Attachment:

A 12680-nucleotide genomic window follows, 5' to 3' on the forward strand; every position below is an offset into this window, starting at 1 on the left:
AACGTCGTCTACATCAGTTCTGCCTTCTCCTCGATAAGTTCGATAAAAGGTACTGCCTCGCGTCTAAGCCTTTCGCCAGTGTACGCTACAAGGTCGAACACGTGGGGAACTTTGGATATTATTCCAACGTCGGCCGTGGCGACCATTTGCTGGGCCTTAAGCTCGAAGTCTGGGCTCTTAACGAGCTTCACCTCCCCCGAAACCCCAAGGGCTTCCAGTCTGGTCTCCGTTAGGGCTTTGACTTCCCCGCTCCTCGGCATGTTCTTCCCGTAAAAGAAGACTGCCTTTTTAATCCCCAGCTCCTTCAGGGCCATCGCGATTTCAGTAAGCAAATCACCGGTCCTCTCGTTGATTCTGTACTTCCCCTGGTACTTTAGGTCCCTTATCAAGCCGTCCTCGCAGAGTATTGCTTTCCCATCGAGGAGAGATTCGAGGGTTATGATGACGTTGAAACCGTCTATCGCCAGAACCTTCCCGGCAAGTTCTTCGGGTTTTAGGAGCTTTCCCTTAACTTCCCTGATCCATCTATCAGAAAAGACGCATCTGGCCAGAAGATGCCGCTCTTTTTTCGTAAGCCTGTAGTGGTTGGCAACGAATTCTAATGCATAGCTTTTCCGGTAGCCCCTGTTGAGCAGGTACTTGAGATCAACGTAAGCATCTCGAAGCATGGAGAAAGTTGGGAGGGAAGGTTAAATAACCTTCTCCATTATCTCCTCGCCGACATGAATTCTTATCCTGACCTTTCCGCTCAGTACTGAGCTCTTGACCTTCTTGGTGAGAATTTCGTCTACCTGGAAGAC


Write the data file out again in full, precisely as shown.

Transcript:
A 12680-nucleotide genomic window follows, 5' to 3' on the forward strand; every position below is an offset into this window, starting at 1 on the left:
AACGTCGTCTACATCAGTTCTGCCTTCTCCTCGATAAGTTCGATAAAAGGTACTGCCTCGCGTCTAAGCCTTTCGCCAGTGTACGCTACAAGGTCGAACACGTGGGGAACTTTGGATATTATTCCAACGTCGGCCGTGGCGACCATTTGCTGGGCCTTAAGCTCGAAGTCTGGGCTCTTAACGAGCTTCACCTCCCCCGAAACCCCAAGGGCTTCCAGTCTGGTCTCCGTTAGGGCTTTGACTTCCCCGCTCCTCGGCATGTTCTTCCCGTAAAAGAAGACTGCCTTTTTAATCCCCAGCTCCTTCAGGGCCATCGCGATTTCAGTAAGCAAATCACCGGTCCTCTCGTTGATTCTGTACTTCCCCTGGTACTTTAGGTCCCTTATCAAGCCGTCCTCGCAGAGTATTGCTTTCCCATCGAGGAGAGATTCGAGGGTTATGATGACGTTGAAACCGTCTATCGCCAGAACCTTCCCGGCAAGTTCTTCGGGTTTTAGGAGCTTTCCCTTAACTTCCCTGATCCATCTATCAGAAAAGACGCATCTGGCCAGAAGATGCCGCTCTTTTTTCGTAAGCCTGTAGTGGTTGGCAACGAATTCTAATGCATAGCTTTTCCGGTAGCCCCTGTTGAGCAGGTACTTGAGATCAACGTAAGCATCTCGAAGCATGGAGAAAGTTGGGAGGGAAGGTTAAATAACCTTCTCCATTATCTCCTCGCCGACATGAATTCTTATCCTGACCTTTCCGCTCAGTACTGAGCTCTTGACCTTCTTGGTGAGAATTTCGTCTACCTGGAAGAC